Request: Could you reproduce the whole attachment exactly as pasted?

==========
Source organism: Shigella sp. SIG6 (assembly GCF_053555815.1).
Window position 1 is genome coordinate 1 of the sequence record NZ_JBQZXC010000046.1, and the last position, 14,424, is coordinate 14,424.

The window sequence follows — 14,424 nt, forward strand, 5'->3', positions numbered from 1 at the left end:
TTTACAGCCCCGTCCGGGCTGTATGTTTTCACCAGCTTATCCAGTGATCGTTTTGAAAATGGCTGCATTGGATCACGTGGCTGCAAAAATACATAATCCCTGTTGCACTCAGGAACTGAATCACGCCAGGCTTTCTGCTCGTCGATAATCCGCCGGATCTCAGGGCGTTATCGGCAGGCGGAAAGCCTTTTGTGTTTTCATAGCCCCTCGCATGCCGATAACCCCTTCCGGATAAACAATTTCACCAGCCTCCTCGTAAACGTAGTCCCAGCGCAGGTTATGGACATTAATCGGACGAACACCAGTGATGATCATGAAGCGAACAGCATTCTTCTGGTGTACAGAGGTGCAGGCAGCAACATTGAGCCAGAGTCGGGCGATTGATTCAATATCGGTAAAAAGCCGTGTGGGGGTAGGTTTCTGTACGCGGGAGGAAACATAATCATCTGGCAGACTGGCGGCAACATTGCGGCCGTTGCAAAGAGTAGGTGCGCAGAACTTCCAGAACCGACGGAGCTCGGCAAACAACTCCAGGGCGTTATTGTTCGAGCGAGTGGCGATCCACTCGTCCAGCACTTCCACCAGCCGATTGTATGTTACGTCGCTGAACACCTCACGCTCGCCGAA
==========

Source organism: Shigella sp. SIG6 (assembly GCF_053555815.1).
Window position 1 is genome coordinate 1 of the sequence record NZ_JBQZXC010000046.1, and the last position, 14,424, is coordinate 14,424.

The window sequence follows — 14,424 nt, forward strand, 5'->3', positions numbered from 1 at the left end:
TTTACAGCCCCGTCCGGGCTGTATGTTTTCACCAGCTTATCCAGTGATCGTTTTGAAAATGGCTGCATTGGATCACGTGGCTGCAAAAATACATAATCCCTGTTGCACTCAGGAACTGAATCACGCCAGGCTTTCTGCTCGTCGATAATCCGCCGGATCTCAGGGCGTTATCGGCAGGCGGAAAGCCTTTTGTGTTTTCATAGCCCCTCGCATGCCGATAACCCCTTCCGGATAAACAATTTCACCAGCCTCCTCGTAAACGTAGTCCCAGCGCAGGTTATGGACATTAATCGGACGAACACCAGTGATGATCATGAAGCGAACAGCATTCTTCTGGTGTACAGAGGTGCAGGCAGCAACATTGAGCCAGAGTCGGGCGATTGATTCAATATCGGTAAAAAGCCGTGTGGGGGTAGGTTTCTGTACGCGGGAGGAAACATAATCATCTGGCAGACTGGCGGCAACATTGCGGCCGTTGCAAAGAGTAGGTGCGCAGAACTTCCAGAACCGACGGAGCTCGGCAAACAACTCCAGGGCGTTATTGTTCGAGCGAGTGGCGATCCACTCGTCCAGCACTTCCACCAGCCGATTGTATGTTACGTCGCTGAACACCTCACGCTCGCCGAA